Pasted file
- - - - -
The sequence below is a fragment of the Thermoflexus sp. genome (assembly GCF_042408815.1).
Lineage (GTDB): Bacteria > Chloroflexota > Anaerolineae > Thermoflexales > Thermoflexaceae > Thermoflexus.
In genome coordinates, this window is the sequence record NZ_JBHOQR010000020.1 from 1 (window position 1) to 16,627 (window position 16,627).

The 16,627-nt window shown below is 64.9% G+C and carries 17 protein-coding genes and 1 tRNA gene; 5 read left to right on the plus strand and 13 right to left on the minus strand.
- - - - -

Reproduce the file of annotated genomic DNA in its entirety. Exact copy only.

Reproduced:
The sequence below is a fragment of the Thermoflexus sp. genome (assembly GCF_042408815.1).
Lineage (GTDB): Bacteria > Chloroflexota > Anaerolineae > Thermoflexales > Thermoflexaceae > Thermoflexus.
In genome coordinates, this window is the sequence record NZ_JBHOQR010000020.1 from 1 (window position 1) to 16,627 (window position 16,627).

The 16,627-nt window shown below is 64.9% G+C and carries 17 protein-coding genes and 1 tRNA gene; 5 read left to right on the plus strand and 13 right to left on the minus strand.